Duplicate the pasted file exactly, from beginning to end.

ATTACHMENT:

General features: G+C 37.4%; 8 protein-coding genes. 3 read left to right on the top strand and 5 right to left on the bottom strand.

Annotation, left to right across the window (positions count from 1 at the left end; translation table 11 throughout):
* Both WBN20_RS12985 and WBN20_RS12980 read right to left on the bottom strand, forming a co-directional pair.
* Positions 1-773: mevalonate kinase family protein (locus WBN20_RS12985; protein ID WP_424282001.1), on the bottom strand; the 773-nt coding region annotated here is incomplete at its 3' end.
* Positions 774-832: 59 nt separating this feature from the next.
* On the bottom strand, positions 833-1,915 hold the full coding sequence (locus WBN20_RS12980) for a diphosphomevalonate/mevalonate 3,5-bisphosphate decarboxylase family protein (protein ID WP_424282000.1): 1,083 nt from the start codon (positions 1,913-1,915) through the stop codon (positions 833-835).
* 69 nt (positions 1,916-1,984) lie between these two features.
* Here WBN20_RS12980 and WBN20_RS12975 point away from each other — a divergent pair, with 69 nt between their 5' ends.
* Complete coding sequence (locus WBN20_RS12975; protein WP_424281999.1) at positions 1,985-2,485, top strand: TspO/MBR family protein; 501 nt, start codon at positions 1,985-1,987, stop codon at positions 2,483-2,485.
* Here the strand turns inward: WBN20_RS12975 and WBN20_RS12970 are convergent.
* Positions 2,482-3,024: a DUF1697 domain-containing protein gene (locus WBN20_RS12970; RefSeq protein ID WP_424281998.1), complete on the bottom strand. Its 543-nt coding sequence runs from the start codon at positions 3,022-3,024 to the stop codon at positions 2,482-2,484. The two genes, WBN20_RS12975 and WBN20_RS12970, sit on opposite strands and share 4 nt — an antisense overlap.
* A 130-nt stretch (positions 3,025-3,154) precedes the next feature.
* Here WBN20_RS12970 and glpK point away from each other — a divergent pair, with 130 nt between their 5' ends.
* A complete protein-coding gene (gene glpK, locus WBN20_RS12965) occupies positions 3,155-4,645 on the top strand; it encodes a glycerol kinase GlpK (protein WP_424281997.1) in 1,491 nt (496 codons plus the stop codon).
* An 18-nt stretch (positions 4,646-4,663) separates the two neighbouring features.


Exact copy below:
General features: G+C 37.4%; 8 protein-coding genes. 3 read left to right on the top strand and 5 right to left on the bottom strand.

Annotation, left to right across the window (positions count from 1 at the left end; translation table 11 throughout):
* Both WBN20_RS12985 and WBN20_RS12980 read right to left on the bottom strand, forming a co-directional pair.
* Positions 1-773: mevalonate kinase family protein (locus WBN20_RS12985; protein ID WP_424282001.1), on the bottom strand; the 773-nt coding region annotated here is incomplete at its 3' end.
* Positions 774-832: 59 nt separating this feature from the next.
* On the bottom strand, positions 833-1,915 hold the full coding sequence (locus WBN20_RS12980) for a diphosphomevalonate/mevalonate 3,5-bisphosphate decarboxylase family protein (protein ID WP_424282000.1): 1,083 nt from the start codon (positions 1,913-1,915) through the stop codon (positions 833-835).
* 69 nt (positions 1,916-1,984) lie between these two features.
* Here WBN20_RS12980 and WBN20_RS12975 point away from each other — a divergent pair, with 69 nt between their 5' ends.
* Complete coding sequence (locus WBN20_RS12975; protein WP_424281999.1) at positions 1,985-2,485, top strand: TspO/MBR family protein; 501 nt, start codon at positions 1,985-1,987, stop codon at positions 2,483-2,485.
* Here the strand turns inward: WBN20_RS12975 and WBN20_RS12970 are convergent.
* Positions 2,482-3,024: a DUF1697 domain-containing protein gene (locus WBN20_RS12970; RefSeq protein ID WP_424281998.1), complete on the bottom strand. Its 543-nt coding sequence runs from the start codon at positions 3,022-3,024 to the stop codon at positions 2,482-2,484. The two genes, WBN20_RS12975 and WBN20_RS12970, sit on opposite strands and share 4 nt — an antisense overlap.
* A 130-nt stretch (positions 3,025-3,154) precedes the next feature.
* Here WBN20_RS12970 and glpK point away from each other — a divergent pair, with 130 nt between their 5' ends.
* A complete protein-coding gene (gene glpK, locus WBN20_RS12965) occupies positions 3,155-4,645 on the top strand; it encodes a glycerol kinase GlpK (protein WP_424281997.1) in 1,491 nt (496 codons plus the stop codon).
* An 18-nt stretch (positions 4,646-4,663) separates the two neighbouring features.